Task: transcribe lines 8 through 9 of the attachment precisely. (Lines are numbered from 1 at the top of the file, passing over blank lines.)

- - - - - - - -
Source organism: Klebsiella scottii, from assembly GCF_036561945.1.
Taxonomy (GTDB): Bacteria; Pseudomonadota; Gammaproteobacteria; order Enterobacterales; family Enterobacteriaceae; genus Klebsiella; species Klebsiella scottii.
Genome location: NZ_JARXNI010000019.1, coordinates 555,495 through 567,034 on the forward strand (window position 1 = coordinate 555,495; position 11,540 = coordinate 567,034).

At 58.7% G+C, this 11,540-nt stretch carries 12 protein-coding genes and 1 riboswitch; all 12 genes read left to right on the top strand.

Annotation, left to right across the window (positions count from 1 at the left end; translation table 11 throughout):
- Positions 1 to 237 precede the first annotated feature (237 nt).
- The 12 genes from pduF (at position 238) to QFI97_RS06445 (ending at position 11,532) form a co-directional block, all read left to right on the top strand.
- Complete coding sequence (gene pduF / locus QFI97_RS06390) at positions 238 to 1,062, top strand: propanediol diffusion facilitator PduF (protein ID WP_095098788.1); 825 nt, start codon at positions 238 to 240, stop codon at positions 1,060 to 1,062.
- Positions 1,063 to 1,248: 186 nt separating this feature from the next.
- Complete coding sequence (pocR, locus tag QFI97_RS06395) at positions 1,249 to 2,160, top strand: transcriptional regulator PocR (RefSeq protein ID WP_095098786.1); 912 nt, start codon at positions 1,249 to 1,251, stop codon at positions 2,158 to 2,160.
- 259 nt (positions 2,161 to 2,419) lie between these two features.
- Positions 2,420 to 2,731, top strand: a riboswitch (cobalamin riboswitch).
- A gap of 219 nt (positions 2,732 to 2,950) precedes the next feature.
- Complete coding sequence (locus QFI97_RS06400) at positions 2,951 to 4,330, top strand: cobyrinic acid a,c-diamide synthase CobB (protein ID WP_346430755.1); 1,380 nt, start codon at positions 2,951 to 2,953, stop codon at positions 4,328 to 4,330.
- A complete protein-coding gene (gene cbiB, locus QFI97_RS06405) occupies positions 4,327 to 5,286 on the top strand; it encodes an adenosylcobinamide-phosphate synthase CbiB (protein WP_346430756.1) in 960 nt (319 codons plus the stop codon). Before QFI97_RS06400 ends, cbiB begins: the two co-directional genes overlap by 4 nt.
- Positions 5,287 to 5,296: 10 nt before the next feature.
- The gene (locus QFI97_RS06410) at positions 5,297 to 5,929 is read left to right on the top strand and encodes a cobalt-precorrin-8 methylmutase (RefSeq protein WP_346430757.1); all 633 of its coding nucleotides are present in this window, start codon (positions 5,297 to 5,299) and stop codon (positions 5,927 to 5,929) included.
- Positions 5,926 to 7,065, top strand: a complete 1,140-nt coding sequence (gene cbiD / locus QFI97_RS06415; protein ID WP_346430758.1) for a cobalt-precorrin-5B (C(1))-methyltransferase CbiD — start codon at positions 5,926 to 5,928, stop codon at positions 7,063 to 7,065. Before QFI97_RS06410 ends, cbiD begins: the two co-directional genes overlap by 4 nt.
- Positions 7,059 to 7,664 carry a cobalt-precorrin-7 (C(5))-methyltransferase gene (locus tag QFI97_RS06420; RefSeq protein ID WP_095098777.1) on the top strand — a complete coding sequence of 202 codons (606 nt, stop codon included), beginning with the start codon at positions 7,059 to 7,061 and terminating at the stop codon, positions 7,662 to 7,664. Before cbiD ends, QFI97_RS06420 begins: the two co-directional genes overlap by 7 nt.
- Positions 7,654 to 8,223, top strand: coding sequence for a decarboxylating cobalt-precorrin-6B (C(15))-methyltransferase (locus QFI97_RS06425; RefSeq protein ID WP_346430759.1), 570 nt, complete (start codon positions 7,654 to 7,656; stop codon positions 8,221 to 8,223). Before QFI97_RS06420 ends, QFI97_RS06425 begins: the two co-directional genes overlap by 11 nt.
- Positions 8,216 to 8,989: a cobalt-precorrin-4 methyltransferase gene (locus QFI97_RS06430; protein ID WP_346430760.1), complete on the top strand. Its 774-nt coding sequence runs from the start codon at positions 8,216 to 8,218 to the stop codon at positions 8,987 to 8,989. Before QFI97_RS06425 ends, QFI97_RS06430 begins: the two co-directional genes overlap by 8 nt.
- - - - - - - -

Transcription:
- Complete coding sequence (gene pduF / locus QFI97_RS06390) at positions 238 to 1,062, top strand: propanediol diffusion facilitator PduF (protein ID WP_095098788.1); 825 nt, start codon at positions 238 to 240, stop codon at positions 1,060 to 1,062.
- Positions 1,063 to 1,248: 186 nt separating this feature from the next.